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T.S. Eliot: An Imperfect Life

3.73  ·  Rating Details ·  123 Ratings  ·  23 Reviews
In this "nuanced, discerning account of a life famously flawed in its search for perfection" (The New Yorker), Gordon captures Eliot's "complex spiritual and artistic history . . . with tact, diligence, and subtlety" (Boston Globe). Drawing on recently discovered letters, she addresses in full the issue of Eliot's anti-Semitism as well as the less-noted issue of his misogy ...more
Paperback, 752 pages
Published November 17th 2000 by W.W. Norton & Company (first published 1998)
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Paul Bryant

The 6 foot 4 Eliot, confident of victory, gazes down at his 5 foot 2 and grotesquely obese opponent and begins by sneering and quoting Jew-hating Early Church Fathers like Origen, Eusebius and John Chrysostotum. Dworkin kicks his feet away, he crumples like a flimsy argument, she smashes him in the mouth and stomps on his head, putting an end to his repulsiveness within 25 seconds. Man, that was quick. A huge fight breaks out in the crow
Dec 16, 2014 James rated it really liked it  ·  review of another edition
Shelves: poetry, biography
The beauty of this biography is how deftly Gordon weaves genesis and analysis of the poetry and plays into the narration of Eliot's life. There's no appreciable discussion of his criticism (which is unfortunate) but the Wasteland and the Four Quartets receive phenomenal treatments. These poems feel far more intimate and historical with the additional context her narrative contributes. Eliot was a flawed and physically battered man whose religiousness, though deep and abiding, never seemed more t ...more
Apr 21, 2008 John rated it it was amazing
Lyndall Gordon is among my very favorite biographers, and she is able to bring any of her subjects back to life, as it were. In this case, T.S. Eliot, not among my favorite persons by any stretch, but I was entirely engrossed in Gordon's biography, which has every thing I look for in a literary biography - how and why and individual writes.
Rachel Terry
Apr 23, 2010 Rachel Terry rated it liked it
Shelves: biography
I had only a vague idea about T.S. Eliot's life before I read this book. I thought he was British (wrong). I knew he wrote the cat poems immortalized on Broadway. I always liked his poetry in anthologies, and I read his Quartets in college, but to me he was just a name next to poetry titles and somehow associated with e.e. cummings (lower case mystical men without first names).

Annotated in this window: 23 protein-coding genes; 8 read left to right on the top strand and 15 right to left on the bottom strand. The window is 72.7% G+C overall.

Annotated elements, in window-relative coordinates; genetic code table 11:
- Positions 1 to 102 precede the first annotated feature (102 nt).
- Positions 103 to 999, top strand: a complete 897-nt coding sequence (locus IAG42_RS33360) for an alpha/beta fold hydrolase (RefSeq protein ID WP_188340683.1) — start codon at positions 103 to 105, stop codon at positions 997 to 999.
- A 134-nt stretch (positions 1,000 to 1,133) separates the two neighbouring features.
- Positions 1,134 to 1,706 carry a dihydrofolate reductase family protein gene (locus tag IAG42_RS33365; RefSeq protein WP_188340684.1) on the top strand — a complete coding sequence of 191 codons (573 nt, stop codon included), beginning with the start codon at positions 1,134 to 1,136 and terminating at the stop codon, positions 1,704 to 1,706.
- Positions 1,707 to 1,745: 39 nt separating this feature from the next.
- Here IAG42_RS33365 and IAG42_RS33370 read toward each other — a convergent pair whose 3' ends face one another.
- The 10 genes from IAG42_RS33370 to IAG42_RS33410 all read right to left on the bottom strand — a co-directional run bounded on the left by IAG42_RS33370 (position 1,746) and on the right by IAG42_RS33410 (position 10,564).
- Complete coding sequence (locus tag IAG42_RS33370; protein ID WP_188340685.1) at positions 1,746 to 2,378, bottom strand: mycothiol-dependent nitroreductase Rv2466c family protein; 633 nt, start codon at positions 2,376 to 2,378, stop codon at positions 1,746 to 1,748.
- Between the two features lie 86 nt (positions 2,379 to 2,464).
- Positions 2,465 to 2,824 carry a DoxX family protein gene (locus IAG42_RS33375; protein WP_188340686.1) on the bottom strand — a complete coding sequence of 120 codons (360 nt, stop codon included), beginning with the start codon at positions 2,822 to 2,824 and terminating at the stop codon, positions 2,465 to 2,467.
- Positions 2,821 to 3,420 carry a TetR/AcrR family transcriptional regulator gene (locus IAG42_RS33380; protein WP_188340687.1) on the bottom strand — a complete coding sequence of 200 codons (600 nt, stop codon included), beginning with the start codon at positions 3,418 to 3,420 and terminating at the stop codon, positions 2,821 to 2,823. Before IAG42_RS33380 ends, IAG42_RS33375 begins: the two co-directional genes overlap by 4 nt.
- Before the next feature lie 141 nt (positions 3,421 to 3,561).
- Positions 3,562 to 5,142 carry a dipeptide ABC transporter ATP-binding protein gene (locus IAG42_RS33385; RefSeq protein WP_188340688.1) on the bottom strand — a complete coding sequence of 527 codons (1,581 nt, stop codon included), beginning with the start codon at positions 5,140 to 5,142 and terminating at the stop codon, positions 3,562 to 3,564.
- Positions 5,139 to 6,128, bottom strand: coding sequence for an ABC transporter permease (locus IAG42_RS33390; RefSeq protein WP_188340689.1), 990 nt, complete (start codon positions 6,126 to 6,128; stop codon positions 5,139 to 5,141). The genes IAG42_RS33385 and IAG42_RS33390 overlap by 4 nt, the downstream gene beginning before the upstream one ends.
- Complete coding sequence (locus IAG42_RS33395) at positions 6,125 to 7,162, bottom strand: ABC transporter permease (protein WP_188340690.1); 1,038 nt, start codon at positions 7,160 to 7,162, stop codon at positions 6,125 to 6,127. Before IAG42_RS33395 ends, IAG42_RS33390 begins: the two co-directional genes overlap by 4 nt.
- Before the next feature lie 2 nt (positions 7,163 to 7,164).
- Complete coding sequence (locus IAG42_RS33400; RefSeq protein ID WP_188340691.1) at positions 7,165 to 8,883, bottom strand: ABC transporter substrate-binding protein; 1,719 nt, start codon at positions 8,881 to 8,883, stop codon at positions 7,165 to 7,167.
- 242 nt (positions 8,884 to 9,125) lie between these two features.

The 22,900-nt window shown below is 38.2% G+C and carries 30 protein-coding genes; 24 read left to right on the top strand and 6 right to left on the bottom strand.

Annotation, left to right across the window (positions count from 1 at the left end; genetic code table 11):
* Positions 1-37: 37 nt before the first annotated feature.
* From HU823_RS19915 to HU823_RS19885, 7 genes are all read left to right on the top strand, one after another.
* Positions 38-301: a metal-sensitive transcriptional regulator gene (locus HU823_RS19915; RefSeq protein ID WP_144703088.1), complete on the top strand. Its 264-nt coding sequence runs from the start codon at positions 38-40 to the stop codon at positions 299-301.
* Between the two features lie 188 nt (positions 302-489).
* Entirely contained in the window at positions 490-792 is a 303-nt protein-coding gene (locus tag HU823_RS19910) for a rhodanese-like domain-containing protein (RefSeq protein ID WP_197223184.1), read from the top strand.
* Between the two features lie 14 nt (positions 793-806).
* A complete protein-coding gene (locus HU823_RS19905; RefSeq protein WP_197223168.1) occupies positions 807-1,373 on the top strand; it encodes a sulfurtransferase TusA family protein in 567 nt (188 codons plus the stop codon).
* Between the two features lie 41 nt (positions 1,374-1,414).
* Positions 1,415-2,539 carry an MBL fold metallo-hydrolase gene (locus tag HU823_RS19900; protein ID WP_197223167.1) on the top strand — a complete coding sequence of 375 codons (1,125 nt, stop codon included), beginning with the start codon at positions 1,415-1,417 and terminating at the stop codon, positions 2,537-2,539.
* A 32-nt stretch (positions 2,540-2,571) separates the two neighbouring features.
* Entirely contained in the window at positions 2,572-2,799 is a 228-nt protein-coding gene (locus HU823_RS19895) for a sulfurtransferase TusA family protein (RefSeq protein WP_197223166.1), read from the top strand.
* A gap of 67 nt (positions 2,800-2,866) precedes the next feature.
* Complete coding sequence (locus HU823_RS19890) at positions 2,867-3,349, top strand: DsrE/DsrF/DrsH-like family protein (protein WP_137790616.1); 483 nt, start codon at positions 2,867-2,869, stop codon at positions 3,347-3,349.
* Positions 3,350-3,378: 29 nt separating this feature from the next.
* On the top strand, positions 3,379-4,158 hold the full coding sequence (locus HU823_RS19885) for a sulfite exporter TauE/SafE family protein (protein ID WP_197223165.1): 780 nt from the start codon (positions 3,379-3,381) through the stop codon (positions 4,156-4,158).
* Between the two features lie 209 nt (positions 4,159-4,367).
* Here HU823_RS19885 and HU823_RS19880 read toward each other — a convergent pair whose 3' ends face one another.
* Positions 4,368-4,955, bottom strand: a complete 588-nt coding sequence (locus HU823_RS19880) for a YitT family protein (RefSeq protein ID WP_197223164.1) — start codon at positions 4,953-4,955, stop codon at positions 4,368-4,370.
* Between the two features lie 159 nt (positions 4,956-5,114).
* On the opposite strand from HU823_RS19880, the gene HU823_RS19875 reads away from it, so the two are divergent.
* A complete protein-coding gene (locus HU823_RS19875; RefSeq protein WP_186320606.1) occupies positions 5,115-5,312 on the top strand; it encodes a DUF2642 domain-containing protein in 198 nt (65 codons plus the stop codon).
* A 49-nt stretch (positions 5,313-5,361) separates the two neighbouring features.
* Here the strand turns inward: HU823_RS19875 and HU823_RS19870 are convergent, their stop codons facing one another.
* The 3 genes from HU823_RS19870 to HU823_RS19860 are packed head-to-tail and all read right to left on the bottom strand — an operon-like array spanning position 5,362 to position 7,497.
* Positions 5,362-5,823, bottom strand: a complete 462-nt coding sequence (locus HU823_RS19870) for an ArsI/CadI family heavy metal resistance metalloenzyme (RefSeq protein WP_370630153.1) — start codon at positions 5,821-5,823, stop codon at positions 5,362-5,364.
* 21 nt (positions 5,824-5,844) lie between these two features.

But now I know much more about Tom Eliot than I ever wanted to know. Lyndall Gordon is a thorough, insightful biographer
Dec 29, 2012 Matt rated it it was amazing
My new gold standard for biography - insightful but ruthless, appreciative but not idolizing. This was the perfect book at the perfect time, stripping away layers of Eliot's impersonality and obfuscation while leaving the central mysteries intact. Yes, he could be a terrible human being: certainly not a personality anyone would want to model themselves after. But Gordon treats the art as art and allows the poet to speak for himself through his work, illuminating how his life and his works intert ...more
David James
Dec 15, 2016 David James rated it it was amazing
Gordon, Lyndall. The Imperfect Life of TS Eliot

The revised edition of Lyndall Gordon’s biography (2012) is a comprehensive account of Eliot’s life, dealing mainly with his life in England, and including five appendices plus a profusion of Notes. It is however a fascinating insight into the mind and art of Eliot, his many masks and his difficulties with women, especially those whom he served badly. The book reads rather like a mystery-thriller, the ‘real’ Eliot being kept under wraps until the en
Jul 22, 2016 Ci rated it really liked it
This book comprised of two segments of T.S. Eliot's life: the first half up the final ending of his first marriage, then the rest. The first half is much more engaging as it deals with arguably the most fertile period of the poet's life as well as the tortuous marriage with Vivienne. At half way, TSE was already an artist formed in his intelligence and his spirituality, if not quite certain what to do with his disturbed and disturbing first wife.